new law that would intensify government control over non-government
organizations, an issue that helped inspire the revolt against the old
regime. And this is a description of how Egyptians made desperate by the increase in crime are lynching criminals. And here you can read a
description of how most of the new cabinet ministers are Muslim
Brotherhood members. And here we see Ahmad Maher, a leader of the April 6
Youth Movement, which began the revolt and served as a Brotherhood ally
then, being arrested on his return to Egypt. [Maher, by the way, accused Israel of committing genocide in Gaza a while back and
insisted that Egypt must intervene on behalf of the Islamist regime of
Hamas. This shows the lack of moderation by many of the supposedly
it is very sobering to consider the Sudan, my colleague’s example of
anger at an Islamist government leading to moderation. While the extreme
Islamists did become discredited there eventually, the process took
almost 25 years. Even today, the country is under an authoritarian
dictator. And it is very significant to note that Sharia law largely
continues to rule the country. The current Sudanese dictatorship, which
has been credibly accused of genocide against Black Africans in the
south, merely uses the pedestal provided by the Islamist predecessor. On
its behalf, the Muslim clerical association has just called for jihad against anti-government rebels.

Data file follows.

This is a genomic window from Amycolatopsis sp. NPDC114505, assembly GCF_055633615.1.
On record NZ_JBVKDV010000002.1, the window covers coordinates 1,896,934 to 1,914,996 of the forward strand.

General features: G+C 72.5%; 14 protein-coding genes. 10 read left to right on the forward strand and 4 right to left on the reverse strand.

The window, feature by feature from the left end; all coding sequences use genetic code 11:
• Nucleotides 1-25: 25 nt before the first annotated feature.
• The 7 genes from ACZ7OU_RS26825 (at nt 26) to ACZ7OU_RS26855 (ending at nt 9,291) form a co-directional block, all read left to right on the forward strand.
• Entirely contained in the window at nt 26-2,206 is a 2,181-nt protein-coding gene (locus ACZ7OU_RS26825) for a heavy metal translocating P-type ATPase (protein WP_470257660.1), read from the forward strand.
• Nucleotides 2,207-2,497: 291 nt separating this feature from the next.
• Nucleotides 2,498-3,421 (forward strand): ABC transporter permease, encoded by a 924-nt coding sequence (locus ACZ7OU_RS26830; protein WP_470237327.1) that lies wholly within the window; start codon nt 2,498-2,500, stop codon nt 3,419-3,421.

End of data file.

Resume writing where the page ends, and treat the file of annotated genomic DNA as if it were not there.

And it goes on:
is a more advanced country than Sudan and the Islamists there are badly
split. There are now four main Islamist parties in Egypt. Yet they can
also work together and are all pushing in the same direction. The
moderates are still weak even if you add in all the other non-Islamists
(including radical nationalists and leftists). And the opposition to
Islamism is more fragmented than the Islamists, lacking even an ideology
Remember, too, that the governmental responses to the factors of unpopularity and economic failure are demagoguery, the
scapegoating of foreigners, and international adventures.
as one resort, the Egyptian regime--unlike Iran or radical Syria-- now
enjoys the assistance of wealthier Western countries and international
while anger and despair are going to rise in Egypt these factors are
not in themselves enough to bring down a
regime. Unless the army is convinced that the country is going to fall
apart--and perhaps not even then--the Brotherhood is going to be in
power for a long time. And that also applies to everywhere else
Islamists are ruling--in the Gaza Strip, Lebanon, Tunisia, Turkey, and
perhaps soon Syria.
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Rubin is director of the Global Research in International Affairs
(GLORIA) Center and editor of the Middle East Review of International
Affairs (MERIA) Journal. His next
book, Nazis, Islamists and the Making of the Modern Middle East,
written with Wolfgang G. Schwanitz, will be published by Yale University
Press in January 2014. His latest book is Israel: An Introduction, also published by Yale. Thirteen of his books can be read and downloaded for free at thewebsite of the GLORIA Center includingThe Arab States and the Palestine Conflict, The Long War for Freedom: The Arab Struggle for Democracy in the Middle East andThe Truth About Syria. His blog is Rubin Reports. His original articles are published at PJMedia.